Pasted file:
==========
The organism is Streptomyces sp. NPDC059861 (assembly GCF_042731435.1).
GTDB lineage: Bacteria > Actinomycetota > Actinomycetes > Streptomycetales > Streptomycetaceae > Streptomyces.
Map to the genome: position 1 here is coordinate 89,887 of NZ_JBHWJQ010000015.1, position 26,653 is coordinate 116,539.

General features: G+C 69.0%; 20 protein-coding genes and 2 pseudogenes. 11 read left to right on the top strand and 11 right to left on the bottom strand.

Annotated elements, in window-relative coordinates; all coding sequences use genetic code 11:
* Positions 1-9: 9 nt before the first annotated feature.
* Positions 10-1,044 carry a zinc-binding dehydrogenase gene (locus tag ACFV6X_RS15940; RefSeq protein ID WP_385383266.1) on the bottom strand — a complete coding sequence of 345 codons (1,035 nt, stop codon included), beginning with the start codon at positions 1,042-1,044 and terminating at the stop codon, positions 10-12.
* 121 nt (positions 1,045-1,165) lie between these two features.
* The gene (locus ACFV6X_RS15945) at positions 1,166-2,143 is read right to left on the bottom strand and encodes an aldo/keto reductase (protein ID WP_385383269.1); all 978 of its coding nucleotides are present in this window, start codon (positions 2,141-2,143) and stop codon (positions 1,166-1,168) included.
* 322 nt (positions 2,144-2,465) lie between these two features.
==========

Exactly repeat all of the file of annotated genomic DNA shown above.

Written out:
The organism is Streptomyces sp. NPDC059861 (assembly GCF_042731435.1).
GTDB lineage: Bacteria > Actinomycetota > Actinomycetes > Streptomycetales > Streptomycetaceae > Streptomyces.
Map to the genome: position 1 here is coordinate 89,887 of NZ_JBHWJQ010000015.1, position 26,653 is coordinate 116,539.

General features: G+C 69.0%; 20 protein-coding genes and 2 pseudogenes. 11 read left to right on the top strand and 11 right to left on the bottom strand.

Annotated elements, in window-relative coordinates; all coding sequences use genetic code 11:
* Positions 1-9: 9 nt before the first annotated feature.
* Positions 10-1,044 carry a zinc-binding dehydrogenase gene (locus tag ACFV6X_RS15940; RefSeq protein ID WP_385383266.1) on the bottom strand — a complete coding sequence of 345 codons (1,035 nt, stop codon included), beginning with the start codon at positions 1,042-1,044 and terminating at the stop codon, positions 10-12.
* 121 nt (positions 1,045-1,165) lie between these two features.
* The gene (locus ACFV6X_RS15945) at positions 1,166-2,143 is read right to left on the bottom strand and encodes an aldo/keto reductase (protein ID WP_385383269.1); all 978 of its coding nucleotides are present in this window, start codon (positions 2,141-2,143) and stop codon (positions 1,166-1,168) included.
* 322 nt (positions 2,144-2,465) lie between these two features.